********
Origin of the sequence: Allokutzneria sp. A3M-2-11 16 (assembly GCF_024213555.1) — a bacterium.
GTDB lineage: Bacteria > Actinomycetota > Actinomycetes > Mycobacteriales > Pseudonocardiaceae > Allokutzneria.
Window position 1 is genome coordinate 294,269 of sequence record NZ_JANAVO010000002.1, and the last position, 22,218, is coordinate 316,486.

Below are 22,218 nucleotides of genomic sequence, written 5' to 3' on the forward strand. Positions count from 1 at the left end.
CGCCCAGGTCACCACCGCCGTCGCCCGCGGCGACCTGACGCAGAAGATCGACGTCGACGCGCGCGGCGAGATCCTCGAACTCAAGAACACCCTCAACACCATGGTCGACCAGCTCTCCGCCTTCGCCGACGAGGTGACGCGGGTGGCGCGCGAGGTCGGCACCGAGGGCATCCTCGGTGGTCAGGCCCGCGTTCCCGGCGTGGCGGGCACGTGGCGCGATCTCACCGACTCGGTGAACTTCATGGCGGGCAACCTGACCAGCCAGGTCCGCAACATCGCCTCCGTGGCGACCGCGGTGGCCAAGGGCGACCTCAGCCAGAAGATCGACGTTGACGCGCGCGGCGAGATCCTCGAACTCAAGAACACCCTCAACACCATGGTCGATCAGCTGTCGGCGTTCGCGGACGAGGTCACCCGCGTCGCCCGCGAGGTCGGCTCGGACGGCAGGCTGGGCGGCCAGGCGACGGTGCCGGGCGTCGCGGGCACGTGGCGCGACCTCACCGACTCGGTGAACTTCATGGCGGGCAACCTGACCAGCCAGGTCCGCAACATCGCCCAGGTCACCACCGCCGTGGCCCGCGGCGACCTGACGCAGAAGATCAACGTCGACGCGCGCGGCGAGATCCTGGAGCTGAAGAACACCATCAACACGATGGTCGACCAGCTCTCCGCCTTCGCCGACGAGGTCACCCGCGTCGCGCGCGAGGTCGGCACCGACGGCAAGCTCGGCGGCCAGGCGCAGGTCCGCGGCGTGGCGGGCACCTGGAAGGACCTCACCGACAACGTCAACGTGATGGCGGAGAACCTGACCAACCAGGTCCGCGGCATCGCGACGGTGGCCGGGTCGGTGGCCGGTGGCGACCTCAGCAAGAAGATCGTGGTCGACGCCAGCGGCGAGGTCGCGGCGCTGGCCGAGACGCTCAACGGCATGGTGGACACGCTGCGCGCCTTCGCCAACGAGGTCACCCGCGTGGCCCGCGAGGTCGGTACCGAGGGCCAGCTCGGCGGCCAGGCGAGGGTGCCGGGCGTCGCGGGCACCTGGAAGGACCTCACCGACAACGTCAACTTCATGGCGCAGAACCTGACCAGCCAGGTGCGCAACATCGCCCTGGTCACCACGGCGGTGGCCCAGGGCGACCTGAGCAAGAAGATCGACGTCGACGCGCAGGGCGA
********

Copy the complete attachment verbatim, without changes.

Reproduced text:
Origin of the sequence: Allokutzneria sp. A3M-2-11 16 (assembly GCF_024213555.1) — a bacterium.
GTDB lineage: Bacteria > Actinomycetota > Actinomycetes > Mycobacteriales > Pseudonocardiaceae > Allokutzneria.
Window position 1 is genome coordinate 294,269 of sequence record NZ_JANAVO010000002.1, and the last position, 22,218, is coordinate 316,486.

Below are 22,218 nucleotides of genomic sequence, written 5' to 3' on the forward strand. Positions count from 1 at the left end.
CGCCCAGGTCACCACCGCCGTCGCCCGCGGCGACCTGACGCAGAAGATCGACGTCGACGCGCGCGGCGAGATCCTCGAACTCAAGAACACCCTCAACACCATGGTCGACCAGCTCTCCGCCTTCGCCGACGAGGTGACGCGGGTGGCGCGCGAGGTCGGCACCGAGGGCATCCTCGGTGGTCAGGCCCGCGTTCCCGGCGTGGCGGGCACGTGGCGCGATCTCACCGACTCGGTGAACTTCATGGCGGGCAACCTGACCAGCCAGGTCCGCAACATCGCCTCCGTGGCGACCGCGGTGGCCAAGGGCGACCTCAGCCAGAAGATCGACGTTGACGCGCGCGGCGAGATCCTCGAACTCAAGAACACCCTCAACACCATGGTCGATCAGCTGTCGGCGTTCGCGGACGAGGTCACCCGCGTCGCCCGCGAGGTCGGCTCGGACGGCAGGCTGGGCGGCCAGGCGACGGTGCCGGGCGTCGCGGGCACGTGGCGCGACCTCACCGACTCGGTGAACTTCATGGCGGGCAACCTGACCAGCCAGGTCCGCAACATCGCCCAGGTCACCACCGCCGTGGCCCGCGGCGACCTGACGCAGAAGATCAACGTCGACGCGCGCGGCGAGATCCTGGAGCTGAAGAACACCATCAACACGATGGTCGACCAGCTCTCCGCCTTCGCCGACGAGGTCACCCGCGTCGCGCGCGAGGTCGGCACCGACGGCAAGCTCGGCGGCCAGGCGCAGGTCCGCGGCGTGGCGGGCACCTGGAAGGACCTCACCGACAACGTCAACGTGATGGCGGAGAACCTGACCAACCAGGTCCGCGGCATCGCGACGGTGGCCGGGTCGGTGGCCGGTGGCGACCTCAGCAAGAAGATCGTGGTCGACGCCAGCGGCGAGGTCGCGGCGCTGGCCGAGACGCTCAACGGCATGGTGGACACGCTGCGCGCCTTCGCCAACGAGGTCACCCGCGTGGCCCGCGAGGTCGGTACCGAGGGCCAGCTCGGCGGCCAGGCGAGGGTGCCGGGCGTCGCGGGCACCTGGAAGGACCTCACCGACAACGTCAACTTCATGGCGCAGAACCTGACCAGCCAGGTGCGCAACATCGCCCTGGTCACCACGGCGGTGGCCCAGGGCGACCTGAGCAAGAAGATCGACGTCGACGCGCAGGGCGA